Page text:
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Title:The Histology and Histochemistry of The Wound-Healing Process in Geranium Cuttings in Relationship to Basal Stem Rot Caused by Pythium Ultimum
Author(s):Cline, Molly Niedbalski
Department / Program:Plant Pathology
Discipline:Plant Pathology
Degree Granting Institution:University of Illinois at Urbana-Champaign
Degree:Ph.D.
Genre:Dissertation
Subject(s):Agriculture, Plant Pathology
Abstract:Geraniums are largely propagated by cuttings even though new seed strains are now becoming popular. They are available as unrooted, callused redi-root (adventitious root initials just beginning to emerge) or fully rooted cuttings. Blackleg, caused by Pythium species, is a problem in geranium propagation. Cuttings of Pelargonium hortorum 'Yours Truly' were inoculated with an isolate of Pythium ultimum. Extensive basal stem rot occurred on all freshly broken cuttings. A restricted basal stem rot occurred on cuttings that had healed 1 day in soil prior to inoculation. Basal stem rot rarely occurred on cuttings that had healed 2 days or longer prior to inoculation. The wound-healing process in cuttings was studied using histological and histochemical techniques. After 1 day a distinct morphological change occurred in the cell walls of all tissues nearest the wounded surface. The cell walls became thickened due to deposition of substance in a layer around the cell wall. Histochemical tests determined this substance to be suberin. Suberin deposits were also observed in the intercellular spaces. A wound callus developed after 7-10 days. A suberized wound periderm developed after 14-21 days. Disease severity and the length of time after wound healing began were inversely correlated.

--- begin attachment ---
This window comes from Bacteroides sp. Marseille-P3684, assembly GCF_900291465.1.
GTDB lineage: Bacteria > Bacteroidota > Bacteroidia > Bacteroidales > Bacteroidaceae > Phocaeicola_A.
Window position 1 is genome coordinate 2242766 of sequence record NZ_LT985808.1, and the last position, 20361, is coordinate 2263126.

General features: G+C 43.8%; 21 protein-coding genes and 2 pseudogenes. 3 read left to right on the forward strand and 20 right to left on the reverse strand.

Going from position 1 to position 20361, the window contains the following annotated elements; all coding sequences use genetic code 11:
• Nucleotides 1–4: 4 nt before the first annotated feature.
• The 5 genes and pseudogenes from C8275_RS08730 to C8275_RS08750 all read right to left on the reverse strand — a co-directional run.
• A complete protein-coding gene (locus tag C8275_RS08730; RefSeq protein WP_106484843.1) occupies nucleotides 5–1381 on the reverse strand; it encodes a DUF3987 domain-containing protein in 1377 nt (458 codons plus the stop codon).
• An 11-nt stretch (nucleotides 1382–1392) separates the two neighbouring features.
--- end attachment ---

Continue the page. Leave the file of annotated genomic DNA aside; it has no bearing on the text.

Issue Date:1980
Type:Text
Language:English
Description:127 p.
Thesis (Ph.D.)--University of Illinois at Urbana-Champaign, 1980.
URI:http://hdl.handle.net/2142/67450
Other Identifier(s):(UMI)AAI8108470
Date Available in IDEALS:2014-12-14
Date Deposited:1980


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